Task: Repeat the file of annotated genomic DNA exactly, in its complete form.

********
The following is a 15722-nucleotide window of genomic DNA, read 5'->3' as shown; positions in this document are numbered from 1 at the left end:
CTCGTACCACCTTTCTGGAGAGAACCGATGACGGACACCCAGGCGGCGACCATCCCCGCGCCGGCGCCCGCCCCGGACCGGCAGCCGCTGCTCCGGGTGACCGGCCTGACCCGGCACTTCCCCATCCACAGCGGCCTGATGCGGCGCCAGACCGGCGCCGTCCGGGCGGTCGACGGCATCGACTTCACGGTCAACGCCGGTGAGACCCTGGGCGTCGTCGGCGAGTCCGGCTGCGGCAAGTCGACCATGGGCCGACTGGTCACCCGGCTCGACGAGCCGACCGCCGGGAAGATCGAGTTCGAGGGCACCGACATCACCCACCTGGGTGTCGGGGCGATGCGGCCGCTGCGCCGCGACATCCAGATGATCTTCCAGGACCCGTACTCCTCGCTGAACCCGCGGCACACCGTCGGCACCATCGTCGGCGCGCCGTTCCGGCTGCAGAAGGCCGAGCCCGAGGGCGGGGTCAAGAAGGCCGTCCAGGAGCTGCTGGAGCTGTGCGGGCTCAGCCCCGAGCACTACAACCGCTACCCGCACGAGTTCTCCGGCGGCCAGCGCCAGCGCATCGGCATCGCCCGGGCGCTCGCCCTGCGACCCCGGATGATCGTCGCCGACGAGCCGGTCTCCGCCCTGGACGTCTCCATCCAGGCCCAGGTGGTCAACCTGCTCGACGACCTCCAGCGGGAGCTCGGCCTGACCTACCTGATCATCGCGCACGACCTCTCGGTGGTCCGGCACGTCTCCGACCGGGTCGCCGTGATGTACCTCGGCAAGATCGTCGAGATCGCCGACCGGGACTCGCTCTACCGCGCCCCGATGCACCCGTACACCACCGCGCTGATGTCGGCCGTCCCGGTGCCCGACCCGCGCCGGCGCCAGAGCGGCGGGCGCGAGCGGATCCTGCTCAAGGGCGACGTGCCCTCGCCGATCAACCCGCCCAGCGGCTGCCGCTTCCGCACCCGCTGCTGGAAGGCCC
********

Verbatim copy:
The following is a 15722-nucleotide window of genomic DNA, read 5'->3' as shown; positions in this document are numbered from 1 at the left end:
CTCGTACCACCTTTCTGGAGAGAACCGATGACGGACACCCAGGCGGCGACCATCCCCGCGCCGGCGCCCGCCCCGGACCGGCAGCCGCTGCTCCGGGTGACCGGCCTGACCCGGCACTTCCCCATCCACAGCGGCCTGATGCGGCGCCAGACCGGCGCCGTCCGGGCGGTCGACGGCATCGACTTCACGGTCAACGCCGGTGAGACCCTGGGCGTCGTCGGCGAGTCCGGCTGCGGCAAGTCGACCATGGGCCGACTGGTCACCCGGCTCGACGAGCCGACCGCCGGGAAGATCGAGTTCGAGGGCACCGACATCACCCACCTGGGTGTCGGGGCGATGCGGCCGCTGCGCCGCGACATCCAGATGATCTTCCAGGACCCGTACTCCTCGCTGAACCCGCGGCACACCGTCGGCACCATCGTCGGCGCGCCGTTCCGGCTGCAGAAGGCCGAGCCCGAGGGCGGGGTCAAGAAGGCCGTCCAGGAGCTGCTGGAGCTGTGCGGGCTCAGCCCCGAGCACTACAACCGCTACCCGCACGAGTTCTCCGGCGGCCAGCGCCAGCGCATCGGCATCGCCCGGGCGCTCGCCCTGCGACCCCGGATGATCGTCGCCGACGAGCCGGTCTCCGCCCTGGACGTCTCCATCCAGGCCCAGGTGGTCAACCTGCTCGACGACCTCCAGCGGGAGCTCGGCCTGACCTACCTGATCATCGCGCACGACCTCTCGGTGGTCCGGCACGTCTCCGACCGGGTCGCCGTGATGTACCTCGGCAAGATCGTCGAGATCGCCGACCGGGACTCGCTCTACCGCGCCCCGATGCACCCGTACACCACCGCGCTGATGTCGGCCGTCCCGGTGCCCGACCCGCGCCGGCGCCAGAGCGGCGGGCGCGAGCGGATCCTGCTCAAGGGCGACGTGCCCTCGCCGATCAACCCGCCCAGCGGCTGCCGCTTCCGCACCCGCTGCTGGAAGGCCC